Monthly Archives: March 2010

My best/favorite FB interaction EVER . . .

This is just super-awesome-cool trippy. Everything that’s fun about social media — serendipity, diverse circles coming together, fun conversations. It started with a fun fact that I picked up from Michael Pollan’s In Defense of Food: our digestive tracts have as many neurons (the cells that think in our brains) in them as do our […]

Strangest toy scene yet

A friend of mine is plugged into many toy subcultures. This one is the most fascinating, strangest, trippiest and to some plain offensive. It’s simulated guns. These are toy guns that shoot air pellets, but are built exactly to the specifications of real guns. Tokyo Marui is the leading maker of these guns and you […]

10000 garages

I love this passage from Hot, Flat, and Crowded and keep forgetting to just post it: The only thing that can stimulate this much innovation in new technologies, and the radical improvement of existing ones is the free market. Only the market can generate and allocate enough capital fast enough and efficiently enough to get […]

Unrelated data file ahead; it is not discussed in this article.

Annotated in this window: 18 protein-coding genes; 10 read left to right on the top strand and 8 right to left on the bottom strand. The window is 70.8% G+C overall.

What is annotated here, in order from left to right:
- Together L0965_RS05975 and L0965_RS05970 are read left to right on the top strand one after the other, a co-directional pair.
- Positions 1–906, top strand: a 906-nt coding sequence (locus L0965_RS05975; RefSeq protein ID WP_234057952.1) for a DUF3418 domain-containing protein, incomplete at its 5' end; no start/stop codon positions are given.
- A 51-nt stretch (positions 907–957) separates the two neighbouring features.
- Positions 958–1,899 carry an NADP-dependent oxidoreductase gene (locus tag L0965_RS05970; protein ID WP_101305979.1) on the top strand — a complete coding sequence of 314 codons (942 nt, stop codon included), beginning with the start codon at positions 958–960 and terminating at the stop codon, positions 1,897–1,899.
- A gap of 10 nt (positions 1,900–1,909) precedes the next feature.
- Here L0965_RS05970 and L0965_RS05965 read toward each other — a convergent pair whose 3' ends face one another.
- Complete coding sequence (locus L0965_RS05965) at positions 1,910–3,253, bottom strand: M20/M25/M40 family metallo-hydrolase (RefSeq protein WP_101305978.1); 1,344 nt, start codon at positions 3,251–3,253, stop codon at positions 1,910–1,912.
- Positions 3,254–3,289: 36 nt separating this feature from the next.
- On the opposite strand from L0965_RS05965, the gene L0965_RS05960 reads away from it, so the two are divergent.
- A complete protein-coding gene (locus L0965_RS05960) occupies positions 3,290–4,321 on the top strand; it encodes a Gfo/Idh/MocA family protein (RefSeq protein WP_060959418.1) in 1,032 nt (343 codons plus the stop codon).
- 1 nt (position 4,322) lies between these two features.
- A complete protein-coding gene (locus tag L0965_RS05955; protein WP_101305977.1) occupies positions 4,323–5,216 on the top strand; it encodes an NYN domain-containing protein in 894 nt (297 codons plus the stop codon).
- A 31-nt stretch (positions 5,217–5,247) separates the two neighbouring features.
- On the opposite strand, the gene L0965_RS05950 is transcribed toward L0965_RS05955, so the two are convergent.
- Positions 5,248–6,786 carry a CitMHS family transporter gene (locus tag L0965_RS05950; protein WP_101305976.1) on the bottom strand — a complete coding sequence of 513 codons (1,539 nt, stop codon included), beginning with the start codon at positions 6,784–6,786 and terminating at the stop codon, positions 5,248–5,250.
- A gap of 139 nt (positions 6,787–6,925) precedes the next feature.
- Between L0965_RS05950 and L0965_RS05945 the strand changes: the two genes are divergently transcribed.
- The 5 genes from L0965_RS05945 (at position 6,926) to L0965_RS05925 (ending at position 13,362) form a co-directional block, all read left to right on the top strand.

Beer Mats, HBR, and a book or two will make you an expert

After my TEDx Kent talk — a delightful romp though kipbot’s pissiness at how kids today don’t respect the amount of craft and expertise needed to do digital — someone recommended I read Rethinking Expertise, by Harry Collins and Robert Evans. Collins and Evans are sociologists at Cardiff University who specialize in the acquisition and […]

Interactive as Olympics or Chess? Advice for Traditional Agencies and other n00bs

I have a weird memory from a surfer movie. I can’t remember the title, and having never watched surfer movies aside from stopping briefly on the remote in between stops, I have no context for it. (Major exception to the previous sentences: Point Break, which, of course, transcends and resists genre classification.) So here’s the […]

Stop celebrating failure, find a better word

The celebration of failure has become a tired, counterproductive meme. Sure, the tension involved in celebrating something normally thought to be bad gets your attention. It’s also a way to get people out of their comfort zone. So cheers for that. But, really, we actually want to succeed and the more I read about failing […]